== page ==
SIP Trunk Additional Costs vs Hosted VoIPPosted on: 2019-06-13 | Categories: SIP
Upgrading to VoIP is a major decision for most businesses. Some upgrade for the cost savings. Others want capabilities that are beyond analog systems. Yet others decide to switch because their current phones have reached their end of life. Whatever the reason, you must now deploy a new business class phone system. And in today’s world, that usually means VoIP.
SIP Trunks Vs. Hosted VoIP
This is the first of many decisions you have to make regarding your new phone system. The VoIP industry is filled with a sea of jargon. Almost anyone without a technical background will struggle to make heads or tails out of it. So before we dive in to compare costs, let’s understand what each term means.
SIP trunks are a way to connect your on-premise IP-PBX to the PSTN via an Internet Telephony Service Provider (ITSP). It is a virtual connection between your phone system and the service provider.
Hosted VoIP combine both PBX features and calling capabilities. Your service provider handles all the hardware and software needed for the phone system. All you need is an Internet connection and VoIP compatible phones.
What Does This Mean in Terms of Costs?
There are significant differences between the two solutions in terms of costs as well as non-financial aspects. Depending on your particular business circumstances, one option might be better than the other. But for now, let’s focus on what each solution will cost you.
Capital expenditure is one-time expenses that you incur at the start. Typically this category includes hardware, software licensing, set up fees, etc.
Deploying SIP trunks generally requires the following:
- An IP-PBX if you don’t already have one
- A VoIP gateway for your analog PBX if that’s what you have
- Set up costs for the SIP trunking service
- VoIP compatible handsets
- Network equipment like routers
- High-speed Internet connection
Hosted VoIP, on the other hand, needs only the last 3 items on the previous list. If you already have SIP-compatible handsets, upgraded network equipment, and a high-speed Internet connection, you’re good to go.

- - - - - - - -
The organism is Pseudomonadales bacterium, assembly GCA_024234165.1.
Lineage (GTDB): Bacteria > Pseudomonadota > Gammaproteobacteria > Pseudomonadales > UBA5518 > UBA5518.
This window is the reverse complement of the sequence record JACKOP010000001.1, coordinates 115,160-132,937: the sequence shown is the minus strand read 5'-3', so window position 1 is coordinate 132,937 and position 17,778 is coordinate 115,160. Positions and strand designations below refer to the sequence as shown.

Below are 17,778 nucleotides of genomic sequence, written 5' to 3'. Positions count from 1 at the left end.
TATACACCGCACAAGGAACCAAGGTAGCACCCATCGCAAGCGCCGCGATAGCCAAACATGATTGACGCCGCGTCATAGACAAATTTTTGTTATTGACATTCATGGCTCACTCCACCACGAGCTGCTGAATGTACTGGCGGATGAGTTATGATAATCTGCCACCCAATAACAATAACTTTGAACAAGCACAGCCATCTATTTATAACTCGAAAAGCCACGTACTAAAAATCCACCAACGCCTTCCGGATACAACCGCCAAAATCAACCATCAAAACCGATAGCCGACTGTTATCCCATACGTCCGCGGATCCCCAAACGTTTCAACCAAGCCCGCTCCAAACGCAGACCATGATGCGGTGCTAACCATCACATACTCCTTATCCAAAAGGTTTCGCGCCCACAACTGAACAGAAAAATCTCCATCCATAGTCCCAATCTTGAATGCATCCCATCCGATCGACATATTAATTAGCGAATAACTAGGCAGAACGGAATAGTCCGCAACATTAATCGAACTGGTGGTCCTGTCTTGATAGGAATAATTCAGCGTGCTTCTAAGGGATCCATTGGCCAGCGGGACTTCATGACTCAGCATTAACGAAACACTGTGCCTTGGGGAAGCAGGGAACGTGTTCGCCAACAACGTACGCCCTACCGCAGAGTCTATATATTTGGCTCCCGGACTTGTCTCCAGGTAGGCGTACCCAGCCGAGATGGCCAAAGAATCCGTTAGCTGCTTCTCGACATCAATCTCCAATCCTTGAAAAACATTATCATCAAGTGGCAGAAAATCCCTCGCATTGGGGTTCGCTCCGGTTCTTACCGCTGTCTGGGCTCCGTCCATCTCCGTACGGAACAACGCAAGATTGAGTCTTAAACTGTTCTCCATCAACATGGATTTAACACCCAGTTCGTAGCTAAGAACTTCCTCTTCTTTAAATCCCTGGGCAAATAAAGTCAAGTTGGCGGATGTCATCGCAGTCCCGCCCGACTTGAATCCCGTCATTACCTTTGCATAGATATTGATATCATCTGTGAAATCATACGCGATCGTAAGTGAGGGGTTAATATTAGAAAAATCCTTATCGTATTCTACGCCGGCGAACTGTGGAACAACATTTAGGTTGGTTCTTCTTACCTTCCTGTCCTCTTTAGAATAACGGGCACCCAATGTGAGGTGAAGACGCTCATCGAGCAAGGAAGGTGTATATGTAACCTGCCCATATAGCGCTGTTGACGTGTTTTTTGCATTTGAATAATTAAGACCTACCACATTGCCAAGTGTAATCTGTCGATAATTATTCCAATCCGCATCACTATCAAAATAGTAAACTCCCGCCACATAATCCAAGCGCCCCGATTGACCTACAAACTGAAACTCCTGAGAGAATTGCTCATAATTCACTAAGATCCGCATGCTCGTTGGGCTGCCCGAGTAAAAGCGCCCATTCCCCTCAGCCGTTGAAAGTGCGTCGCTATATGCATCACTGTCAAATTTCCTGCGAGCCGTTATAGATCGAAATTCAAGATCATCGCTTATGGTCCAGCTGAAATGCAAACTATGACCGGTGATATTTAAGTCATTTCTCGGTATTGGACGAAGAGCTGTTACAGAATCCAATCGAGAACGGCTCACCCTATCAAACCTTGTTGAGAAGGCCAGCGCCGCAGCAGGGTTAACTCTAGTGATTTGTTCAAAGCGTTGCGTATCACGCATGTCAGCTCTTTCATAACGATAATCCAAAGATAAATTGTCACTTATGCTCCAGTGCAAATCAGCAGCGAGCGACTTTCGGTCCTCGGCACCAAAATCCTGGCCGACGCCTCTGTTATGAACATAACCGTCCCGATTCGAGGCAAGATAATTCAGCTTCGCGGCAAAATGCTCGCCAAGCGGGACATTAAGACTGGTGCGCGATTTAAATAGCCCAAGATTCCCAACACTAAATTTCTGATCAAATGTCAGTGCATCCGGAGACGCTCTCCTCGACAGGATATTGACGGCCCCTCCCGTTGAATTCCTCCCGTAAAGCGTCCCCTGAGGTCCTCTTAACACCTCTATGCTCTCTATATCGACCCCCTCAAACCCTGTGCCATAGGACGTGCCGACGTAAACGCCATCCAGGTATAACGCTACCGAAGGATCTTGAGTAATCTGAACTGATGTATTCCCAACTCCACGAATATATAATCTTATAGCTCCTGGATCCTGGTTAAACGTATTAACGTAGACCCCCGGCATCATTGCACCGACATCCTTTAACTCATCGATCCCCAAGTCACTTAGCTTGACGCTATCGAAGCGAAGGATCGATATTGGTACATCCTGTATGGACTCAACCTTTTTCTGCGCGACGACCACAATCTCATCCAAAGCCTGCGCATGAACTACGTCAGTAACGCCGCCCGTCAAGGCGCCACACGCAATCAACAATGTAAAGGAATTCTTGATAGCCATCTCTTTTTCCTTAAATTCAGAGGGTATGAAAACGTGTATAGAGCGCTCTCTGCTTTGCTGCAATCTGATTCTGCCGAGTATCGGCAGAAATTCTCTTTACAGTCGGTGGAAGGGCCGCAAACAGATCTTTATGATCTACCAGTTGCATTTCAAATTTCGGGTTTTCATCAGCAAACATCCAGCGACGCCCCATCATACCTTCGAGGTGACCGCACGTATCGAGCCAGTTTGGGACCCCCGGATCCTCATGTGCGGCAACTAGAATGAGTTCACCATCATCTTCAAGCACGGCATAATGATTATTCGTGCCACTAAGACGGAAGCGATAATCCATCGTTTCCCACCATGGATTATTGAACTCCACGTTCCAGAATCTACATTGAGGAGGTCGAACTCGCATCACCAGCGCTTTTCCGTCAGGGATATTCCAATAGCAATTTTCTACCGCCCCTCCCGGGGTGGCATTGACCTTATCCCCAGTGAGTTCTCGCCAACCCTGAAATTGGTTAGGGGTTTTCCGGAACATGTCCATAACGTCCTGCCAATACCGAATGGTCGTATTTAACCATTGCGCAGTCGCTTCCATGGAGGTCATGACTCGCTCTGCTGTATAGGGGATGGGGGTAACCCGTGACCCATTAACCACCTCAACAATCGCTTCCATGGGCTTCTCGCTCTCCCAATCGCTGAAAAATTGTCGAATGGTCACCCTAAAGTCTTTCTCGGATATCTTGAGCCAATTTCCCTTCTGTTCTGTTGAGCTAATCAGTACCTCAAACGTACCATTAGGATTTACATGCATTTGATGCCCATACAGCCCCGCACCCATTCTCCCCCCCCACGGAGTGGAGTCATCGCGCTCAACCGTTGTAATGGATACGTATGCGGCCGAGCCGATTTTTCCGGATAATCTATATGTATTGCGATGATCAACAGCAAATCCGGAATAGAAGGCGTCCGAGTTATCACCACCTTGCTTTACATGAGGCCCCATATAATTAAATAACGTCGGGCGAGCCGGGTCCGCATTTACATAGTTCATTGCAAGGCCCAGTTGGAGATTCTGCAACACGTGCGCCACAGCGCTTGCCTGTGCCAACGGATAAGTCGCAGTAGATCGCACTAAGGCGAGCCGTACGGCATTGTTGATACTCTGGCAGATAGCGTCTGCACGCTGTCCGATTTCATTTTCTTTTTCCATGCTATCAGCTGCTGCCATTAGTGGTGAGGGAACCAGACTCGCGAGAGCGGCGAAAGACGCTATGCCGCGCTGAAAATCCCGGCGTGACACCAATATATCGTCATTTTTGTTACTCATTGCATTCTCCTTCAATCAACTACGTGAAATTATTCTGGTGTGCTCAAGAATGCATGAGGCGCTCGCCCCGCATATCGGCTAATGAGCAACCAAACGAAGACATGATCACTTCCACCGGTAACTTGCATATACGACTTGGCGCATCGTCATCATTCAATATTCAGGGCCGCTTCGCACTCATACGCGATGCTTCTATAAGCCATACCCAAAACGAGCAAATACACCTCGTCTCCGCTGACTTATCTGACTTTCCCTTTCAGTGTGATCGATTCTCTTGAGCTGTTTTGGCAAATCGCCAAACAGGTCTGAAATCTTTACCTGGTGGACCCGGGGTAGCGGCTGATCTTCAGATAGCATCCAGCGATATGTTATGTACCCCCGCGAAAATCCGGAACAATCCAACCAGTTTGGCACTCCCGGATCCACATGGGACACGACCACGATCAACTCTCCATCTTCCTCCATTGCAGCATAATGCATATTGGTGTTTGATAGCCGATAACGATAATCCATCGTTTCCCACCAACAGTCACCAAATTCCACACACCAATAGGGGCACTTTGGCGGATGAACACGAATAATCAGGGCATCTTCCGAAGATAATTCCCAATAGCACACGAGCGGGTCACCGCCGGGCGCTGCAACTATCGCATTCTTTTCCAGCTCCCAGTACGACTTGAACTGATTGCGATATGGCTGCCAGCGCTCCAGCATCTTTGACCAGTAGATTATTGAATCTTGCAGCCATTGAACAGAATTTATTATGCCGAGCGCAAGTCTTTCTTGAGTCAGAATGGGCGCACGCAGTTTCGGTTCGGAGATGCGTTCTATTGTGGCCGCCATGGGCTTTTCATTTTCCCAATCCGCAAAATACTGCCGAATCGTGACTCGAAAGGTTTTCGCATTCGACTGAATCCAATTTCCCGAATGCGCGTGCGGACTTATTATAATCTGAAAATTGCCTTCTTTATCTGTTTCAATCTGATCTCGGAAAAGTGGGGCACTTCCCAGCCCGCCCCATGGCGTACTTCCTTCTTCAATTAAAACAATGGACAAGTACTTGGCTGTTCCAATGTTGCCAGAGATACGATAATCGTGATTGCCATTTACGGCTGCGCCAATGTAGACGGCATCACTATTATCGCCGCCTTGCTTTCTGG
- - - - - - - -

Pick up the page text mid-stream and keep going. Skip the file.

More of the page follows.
As you might guess, hardware and setup costs are much higher for SIP trunks.
These are ongoing charges you incur on a recurring basis, most commonly each month. SIP trunking services can charge in one of two ways. The first option is a flat rate per channel each month. A single channel can support one simultaneous call. So if you need a dozen employees to use the phones at once, you will need 12 SIP channels. The second option is a per-minute payment plan. Quite a few providers offer such calling plans with no setup fees.
Your monthly bill for hosted VoIP depends on a number of factors. Providers can charge based on the number of users, calling minutes, and/or features. Depending on what you need, you may end up paying anywhere from $10 per user per month to $50 per user per month. With the right billing and call options, you might pay less with hosted VoIP.
But most commonly, businesses get better savings with SIP trunks on their monthly bills.
This one is a biggie. As you might expect, hosted VoIP doesn’t need much maintenance at your end. Apart from internal housekeeping like assigning numbers, switching lines or deleting users, there’s not much to do. It means your IT department doesn’t have to waste time on troubleshooting common problems every day. It gives them free time to focus on more important issues.
But with SIP trunking you need professionals and it’s not just for the initial set up. Having an on-premise PBX gives you more control. But that also means configuring new features and maintaining the system is up to the IT team as well. Some companies already have VoIP experts on their team. Others will have to hire additional staff.
Costs and ROI
There are other cost differences between the two alternatives but these are the most common insignificant ones. So far it might seem that hosted VoIP wins out over SIP trunks, at least on price. So why do enterprises opt for SIP trunking?
The key thing to remember is that investing in SIP trunks and an on-premise PBX is exactly what it implies – an investment. It is not simply an expense. What’s the biggest factor to consider when making an investment? That’s right, the return on your investment. SIP trunk deployments generate positive ROI over the long-term.
Since you own the hardware and software, you decide when you should upgrade or not. You are in complete control of deploying new features, security, and customization. Larger organizations tend to have more varied requirements, need better security and have access to professionals. For a large business that can afford the investment, there is no better alternative than SIP trunks.